The Intergovernmental Panel on Climate Change (IPCC) recently released its most comprehensive and concerning report to date. Climate scientists have been reticent to ascribe too much weight to single weather events, but the IPCC report marks a shift. It brings the recent heatwaves in North-Western North America, flooding in Europe and China, and ongoing droughts and wildfires in many parts of the world into sharper focus while sharpening the language ascribing these events to human activity. It says many of these events would be almost impossible without humanity’s effect on the climate.
The report is timely – coming shortly before the COP26 summit in Glasgow, UK, which is due to take place in November. COP26 is the point at which government representatives will come together to thrash out the wording of agreements that have been in discussion for many months.
The last 18 months, during which the world has battled COVID-19, have highlighted that much of what we previously took for granted, such as office working and long commutes, face-to-face meetings, frequent international travel and large trade shows, can be largely dispensed with thanks to the power of technology. While some of us may miss travelling across eight time zones to visit clients, colleagues and partners, COVID-19 has shown us that these things are not strictly necessary. And while some of the changes in working style may revert to pre-pandemic ways in the months to come, it is likely that more people than ever will work from home at least some of the time; hybrid working will become the norm for many (assuming their roles allow them to).
But the positive impacts on sustainability through COVID-enforced changes in working practices are a by-product of the pandemic. So, what more can the tech sector deliver if it specifically targets fighting climate change?
The answer is a lot. But it needs a long-term, concerted effort by companies of all types, to take responsibility in ways, both large and small, to tackling humanity’s greatest existential threat. Let us consider a few of the ways:
- Smart agriculture: One of the downsides of modern farming techniques that focus on large-scale, single-crop fields that require massive inputs of artificial fertilizer, herbicides and pesticides, is that soil health suffers. Healthy soil is a rich ecosystem that is able to store carbon as well as support a massive abundance of microorganisms. However, most soil on modern farms is almost devoid of life and can do little to store carbon. The advent of small farm robots that have developed significantly in the last few years, can help in multiple ways. They can work almost on a single plant scale, like targeting only those weeds injurious to the crops’ health. This is likely to be a slow fix though. Despite the steady improvements in the technology, it is only just at farm-scale trials. And ‘Big Agri’ business has a massive vested interest in farmers continuing to buy tons of fossil fuel-based fertilizers and other costly inputs. Undoing the damage done by industrial farming will take decades, even if there is consensus that it is the right thing to do.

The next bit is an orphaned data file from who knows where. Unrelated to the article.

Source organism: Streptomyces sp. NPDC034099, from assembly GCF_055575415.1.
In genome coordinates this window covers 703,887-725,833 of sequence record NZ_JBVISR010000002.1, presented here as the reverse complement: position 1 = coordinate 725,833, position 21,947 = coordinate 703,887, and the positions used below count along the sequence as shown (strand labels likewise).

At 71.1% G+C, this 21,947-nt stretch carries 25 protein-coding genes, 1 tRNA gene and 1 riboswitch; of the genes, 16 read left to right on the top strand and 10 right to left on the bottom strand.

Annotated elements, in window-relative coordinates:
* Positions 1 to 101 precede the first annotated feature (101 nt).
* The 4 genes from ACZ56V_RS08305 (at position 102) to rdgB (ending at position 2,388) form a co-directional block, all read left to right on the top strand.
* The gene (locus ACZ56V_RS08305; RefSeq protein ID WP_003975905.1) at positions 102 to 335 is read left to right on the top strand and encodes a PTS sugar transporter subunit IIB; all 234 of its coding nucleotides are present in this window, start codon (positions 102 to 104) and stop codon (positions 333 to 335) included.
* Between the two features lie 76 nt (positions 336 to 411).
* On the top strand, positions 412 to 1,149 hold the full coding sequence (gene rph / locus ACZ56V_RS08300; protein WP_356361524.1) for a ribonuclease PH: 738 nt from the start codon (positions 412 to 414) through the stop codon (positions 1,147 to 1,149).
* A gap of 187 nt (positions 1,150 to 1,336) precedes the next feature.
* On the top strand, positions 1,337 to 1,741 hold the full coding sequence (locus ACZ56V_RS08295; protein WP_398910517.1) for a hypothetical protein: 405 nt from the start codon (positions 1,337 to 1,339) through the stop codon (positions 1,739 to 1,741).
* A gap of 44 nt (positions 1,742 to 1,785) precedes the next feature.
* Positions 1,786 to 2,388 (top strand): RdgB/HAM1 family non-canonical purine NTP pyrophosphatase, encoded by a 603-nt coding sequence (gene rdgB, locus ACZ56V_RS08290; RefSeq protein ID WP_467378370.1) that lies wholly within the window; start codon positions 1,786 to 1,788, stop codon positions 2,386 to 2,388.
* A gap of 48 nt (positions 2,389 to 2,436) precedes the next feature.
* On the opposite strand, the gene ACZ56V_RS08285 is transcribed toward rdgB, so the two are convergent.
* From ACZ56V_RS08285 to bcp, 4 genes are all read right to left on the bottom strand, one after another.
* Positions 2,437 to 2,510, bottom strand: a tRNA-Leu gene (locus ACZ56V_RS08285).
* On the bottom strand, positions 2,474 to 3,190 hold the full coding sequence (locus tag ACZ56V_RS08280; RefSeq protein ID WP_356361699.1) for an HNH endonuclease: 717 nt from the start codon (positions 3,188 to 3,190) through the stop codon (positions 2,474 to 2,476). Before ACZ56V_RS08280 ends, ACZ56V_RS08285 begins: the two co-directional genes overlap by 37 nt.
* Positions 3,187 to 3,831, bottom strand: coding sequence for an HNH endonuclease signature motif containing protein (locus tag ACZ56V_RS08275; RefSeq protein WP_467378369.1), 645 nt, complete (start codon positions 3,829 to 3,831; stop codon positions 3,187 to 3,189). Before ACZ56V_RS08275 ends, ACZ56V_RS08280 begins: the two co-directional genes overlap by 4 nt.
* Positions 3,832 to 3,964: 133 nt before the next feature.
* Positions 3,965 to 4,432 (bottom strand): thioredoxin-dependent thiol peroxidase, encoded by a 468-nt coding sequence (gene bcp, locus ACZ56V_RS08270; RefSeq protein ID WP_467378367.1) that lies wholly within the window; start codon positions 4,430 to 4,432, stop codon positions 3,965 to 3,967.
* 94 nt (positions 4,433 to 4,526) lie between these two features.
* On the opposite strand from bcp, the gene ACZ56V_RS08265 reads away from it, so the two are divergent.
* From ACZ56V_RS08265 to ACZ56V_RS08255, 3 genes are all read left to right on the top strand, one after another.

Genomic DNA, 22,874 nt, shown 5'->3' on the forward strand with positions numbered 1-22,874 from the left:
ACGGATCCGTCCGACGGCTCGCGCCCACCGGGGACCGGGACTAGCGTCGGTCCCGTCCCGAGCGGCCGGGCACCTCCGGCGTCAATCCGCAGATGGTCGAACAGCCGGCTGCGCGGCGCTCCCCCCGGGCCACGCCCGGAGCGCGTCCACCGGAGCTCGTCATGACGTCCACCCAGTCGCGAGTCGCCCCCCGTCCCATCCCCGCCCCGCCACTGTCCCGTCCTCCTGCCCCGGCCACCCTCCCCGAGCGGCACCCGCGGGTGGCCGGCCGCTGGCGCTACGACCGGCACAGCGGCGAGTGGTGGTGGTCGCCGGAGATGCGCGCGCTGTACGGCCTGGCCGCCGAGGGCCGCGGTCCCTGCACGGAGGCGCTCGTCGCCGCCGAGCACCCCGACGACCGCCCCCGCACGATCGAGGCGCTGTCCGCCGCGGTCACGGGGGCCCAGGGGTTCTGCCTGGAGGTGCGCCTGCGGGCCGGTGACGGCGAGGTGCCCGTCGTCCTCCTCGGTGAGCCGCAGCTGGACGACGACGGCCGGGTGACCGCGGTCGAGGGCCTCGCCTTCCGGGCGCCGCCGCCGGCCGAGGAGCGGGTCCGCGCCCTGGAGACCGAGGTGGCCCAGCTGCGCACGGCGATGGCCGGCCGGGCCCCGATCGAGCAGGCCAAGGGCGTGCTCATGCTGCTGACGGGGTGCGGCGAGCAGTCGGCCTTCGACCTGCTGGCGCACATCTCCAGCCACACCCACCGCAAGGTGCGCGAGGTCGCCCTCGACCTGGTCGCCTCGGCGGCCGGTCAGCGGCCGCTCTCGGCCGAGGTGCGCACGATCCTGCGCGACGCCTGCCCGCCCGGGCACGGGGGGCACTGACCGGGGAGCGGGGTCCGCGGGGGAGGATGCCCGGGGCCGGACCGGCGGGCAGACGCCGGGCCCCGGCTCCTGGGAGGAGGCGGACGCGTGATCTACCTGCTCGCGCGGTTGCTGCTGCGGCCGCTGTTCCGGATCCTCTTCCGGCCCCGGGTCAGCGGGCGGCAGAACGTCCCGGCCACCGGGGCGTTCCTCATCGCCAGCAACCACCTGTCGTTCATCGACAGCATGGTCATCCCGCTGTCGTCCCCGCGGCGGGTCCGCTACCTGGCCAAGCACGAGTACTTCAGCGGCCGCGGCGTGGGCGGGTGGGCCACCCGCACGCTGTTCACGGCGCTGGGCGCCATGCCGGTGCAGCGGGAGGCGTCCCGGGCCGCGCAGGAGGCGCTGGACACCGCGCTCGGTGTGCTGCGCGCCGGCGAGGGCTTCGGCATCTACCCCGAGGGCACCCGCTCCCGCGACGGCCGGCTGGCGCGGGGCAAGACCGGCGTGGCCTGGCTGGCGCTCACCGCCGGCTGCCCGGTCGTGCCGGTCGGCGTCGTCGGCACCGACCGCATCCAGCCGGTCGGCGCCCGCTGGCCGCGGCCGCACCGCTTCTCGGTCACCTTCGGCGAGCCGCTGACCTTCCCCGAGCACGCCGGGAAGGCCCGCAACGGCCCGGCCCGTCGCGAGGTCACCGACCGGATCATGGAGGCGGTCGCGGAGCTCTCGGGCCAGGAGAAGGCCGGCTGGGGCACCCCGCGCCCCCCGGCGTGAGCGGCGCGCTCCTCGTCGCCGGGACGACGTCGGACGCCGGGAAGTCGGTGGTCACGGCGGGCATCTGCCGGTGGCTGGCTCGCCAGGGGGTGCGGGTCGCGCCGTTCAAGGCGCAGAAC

- Supporting reuse and recycling of smartphones and other devices: Counterpoint has been tracking the refurbished smartphone market for years. During this time, we have seen the refurb sector grow and develop substantially. But still only a small fraction of devices enjoy a second life. The energy and resource costs to build a smartphone are considerable. Phones collectively require substantial volumes of minerals and energy-intensive manufacturing processes. One way to measure impact is embodied energy. Estimates vary, but to manufacture all the smartphones that are likely to be consumed in 2021 will require approximately 375 Giga Joules of primary energy. Assuming a product life of 2.2 years, that represents more than 160 GJ per year. For comparison, cars require massively more primary energy to make, around 100GJ per car. But since cars have a much longer life, their annualized primary energy cost is only 4.6x that of a smartphone, despite weighing something like 7500x more than a typical smartphone. Cars, of course, consume massively more energy in use during their lifetime than smartphones, but for this comparison we are only concerned with the energy cost of initial manufacturing. In the same way that buying a second hand internal combustion engine car has less environmental cost than buying a brand new electric car, buying a second hand or refurbished smartphone has less environmental cost than buying a new one. For those smartphone makers that have embraced recovery, refurbishment and recycling of second hand devices, not only are they making a positive contribution to building their user base, they are also helping the environment by substantially reducing the embedded energy cost per year, per smartphone.
And humanity is likely to need every marginal gain available to achieve even the minimum targets to avert the worst impacts of the climate crisis.
We will always be happy to talk to our clients and other companies about ways they can mitigate their impact on the earth’s resources.